As your baby settles into family life, you will find that you have more time to give to each other and to your other children. As parents, it’s important to spend time together deciding what boundaries you are going to set as your baby gets older, and agreeing on your approach to parenting.

Unity between you as parents will enable you to support one another and help your child to grow up feeling secure.

All you need to know about life and living it well is in our book summaries. Be guided! Be inspired! Be transformed! Visit http://www.bestsum.com.

Thursday, January 28, 2010

Half Time

In the first half of life, there is barely enough time to beyond second base. We are hunter-gatherers, doing our best to provide for our families, to advance to our children. In addition, for most men, and certainly a growing number of women, the first half finds us in our warrior mode. We need to prove ourselves and others that we can accomplish something big, and the best way to do that is to become increasingly focused and intense.

The second half, when the pressure lets up, seems to be more the time when most people round second base and begin to do something about the faith they’ve developed.

The first half of life has to do with getting and gaining, learning and earning. Most do this in the most ordinary ways. Some chase the prize in a more spectacular, aggressive fashion. Either way, few leave time in the first half for listening to God.

The second half is more risky because it has to do with living beyond the immediate. It is about releasing the seed of creativity and energy that have been implanted within us, watering and cultivating it so that we may be abundantly fruitful. It involves investing our gifts in service to others – and receiving the personal joy that comes as a result of that spending. This is the kind of risk for which entrepreneurs earn excellent returns much of the time.

There is a risk in this decision: In tossing aside the security blanket that keeps you safe and warm in your cautiously controlled zone of comfort, you may have to set aside familiar markers and reference points. You may feel, at least at first that you are losing control of your life.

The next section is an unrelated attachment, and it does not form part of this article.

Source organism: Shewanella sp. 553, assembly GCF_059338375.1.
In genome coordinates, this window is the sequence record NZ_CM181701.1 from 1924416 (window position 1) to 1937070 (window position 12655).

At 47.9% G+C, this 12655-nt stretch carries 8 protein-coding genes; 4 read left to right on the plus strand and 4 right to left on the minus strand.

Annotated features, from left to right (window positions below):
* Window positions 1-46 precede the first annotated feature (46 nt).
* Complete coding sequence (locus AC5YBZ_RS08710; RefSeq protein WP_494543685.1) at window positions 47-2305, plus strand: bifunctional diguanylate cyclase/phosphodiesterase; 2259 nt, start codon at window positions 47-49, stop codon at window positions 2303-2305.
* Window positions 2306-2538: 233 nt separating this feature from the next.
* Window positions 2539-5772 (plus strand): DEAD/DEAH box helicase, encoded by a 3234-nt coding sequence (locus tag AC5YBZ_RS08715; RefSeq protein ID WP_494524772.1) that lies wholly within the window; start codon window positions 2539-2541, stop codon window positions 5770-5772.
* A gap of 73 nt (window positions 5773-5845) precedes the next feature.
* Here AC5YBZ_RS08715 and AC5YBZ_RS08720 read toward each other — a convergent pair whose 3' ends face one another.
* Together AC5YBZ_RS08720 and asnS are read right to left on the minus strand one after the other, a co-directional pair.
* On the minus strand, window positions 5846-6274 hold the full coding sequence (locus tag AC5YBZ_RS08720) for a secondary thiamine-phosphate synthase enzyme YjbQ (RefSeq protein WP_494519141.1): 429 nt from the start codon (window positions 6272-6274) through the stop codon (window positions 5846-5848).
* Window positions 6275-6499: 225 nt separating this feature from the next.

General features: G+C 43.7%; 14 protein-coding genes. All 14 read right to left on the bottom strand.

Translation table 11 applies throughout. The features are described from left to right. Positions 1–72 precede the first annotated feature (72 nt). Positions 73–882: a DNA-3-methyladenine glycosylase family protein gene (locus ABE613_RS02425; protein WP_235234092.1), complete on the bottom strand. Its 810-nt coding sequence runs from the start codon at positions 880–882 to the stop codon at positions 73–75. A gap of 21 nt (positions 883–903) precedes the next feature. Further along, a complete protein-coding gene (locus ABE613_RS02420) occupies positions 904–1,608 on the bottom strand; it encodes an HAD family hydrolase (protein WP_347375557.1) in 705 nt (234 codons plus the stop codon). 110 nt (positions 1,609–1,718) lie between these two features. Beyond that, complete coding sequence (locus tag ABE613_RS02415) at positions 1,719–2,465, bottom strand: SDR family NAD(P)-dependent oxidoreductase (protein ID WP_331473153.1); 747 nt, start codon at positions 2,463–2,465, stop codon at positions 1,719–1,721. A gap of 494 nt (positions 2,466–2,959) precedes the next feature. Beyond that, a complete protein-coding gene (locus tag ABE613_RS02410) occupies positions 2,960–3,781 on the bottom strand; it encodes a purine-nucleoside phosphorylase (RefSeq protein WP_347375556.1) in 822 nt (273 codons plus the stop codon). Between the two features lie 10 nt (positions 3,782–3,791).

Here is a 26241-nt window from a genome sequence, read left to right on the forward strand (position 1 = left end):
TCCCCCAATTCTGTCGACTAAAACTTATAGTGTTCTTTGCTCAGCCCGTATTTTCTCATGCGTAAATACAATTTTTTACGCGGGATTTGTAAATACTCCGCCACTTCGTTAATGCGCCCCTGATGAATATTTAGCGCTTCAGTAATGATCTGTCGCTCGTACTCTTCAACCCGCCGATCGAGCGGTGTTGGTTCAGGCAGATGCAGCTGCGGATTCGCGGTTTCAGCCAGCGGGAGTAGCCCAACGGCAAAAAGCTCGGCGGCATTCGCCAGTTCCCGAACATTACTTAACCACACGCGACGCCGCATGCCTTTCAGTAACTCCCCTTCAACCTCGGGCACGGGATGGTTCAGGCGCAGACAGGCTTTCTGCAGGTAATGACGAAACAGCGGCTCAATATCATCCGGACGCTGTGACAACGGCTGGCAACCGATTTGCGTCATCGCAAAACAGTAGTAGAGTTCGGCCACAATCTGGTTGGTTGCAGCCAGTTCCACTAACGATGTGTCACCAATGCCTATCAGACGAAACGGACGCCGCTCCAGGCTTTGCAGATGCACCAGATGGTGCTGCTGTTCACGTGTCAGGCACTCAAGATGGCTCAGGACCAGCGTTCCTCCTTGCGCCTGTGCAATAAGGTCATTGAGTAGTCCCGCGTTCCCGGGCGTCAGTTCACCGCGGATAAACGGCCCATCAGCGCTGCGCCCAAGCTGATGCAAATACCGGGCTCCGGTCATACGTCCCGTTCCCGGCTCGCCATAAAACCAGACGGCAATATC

Realize that not everyone can afford to devote only 20 percent of his time to his career. But don’t let the fact that you have to work for living limit the grace God has in store for you during your second half. Don’t allow the second half of your life to be characterized by decline, boredom, and increasing ineffectiveness for the kingdom.

Listen carefully to that still, small voice, and then do some honest soul-searching. What’s in your box? Is it money? Career? Family? Freedom?

Remember, you can only have one thing in the box. Regardless of your position in life, once you have identified what’s in your box, you will be able to see the cluster of activities that put into play your “one thing” and keep you growing.

But be careful. Growth is not always easy.

Remember, the second half is only part of the game. We all have to play the whole game.

Thomas Merton wrote that all you really need is in your life already. He called it the “hidden wholeness.” What he meant was that you do not need to chase after things outside of you to find fulfilment. Even though that’s what most of us do in the first half, we eventually learn that money, fame, material possessions, and experiences will never fill us. What we become in the second half has already been invested during the first; it is not going to come from out of the blue.

All you need to know about life and living it well is in our book summaries. Be guided! Be inspired! Be transformed! Visit http://www.bestsum.com.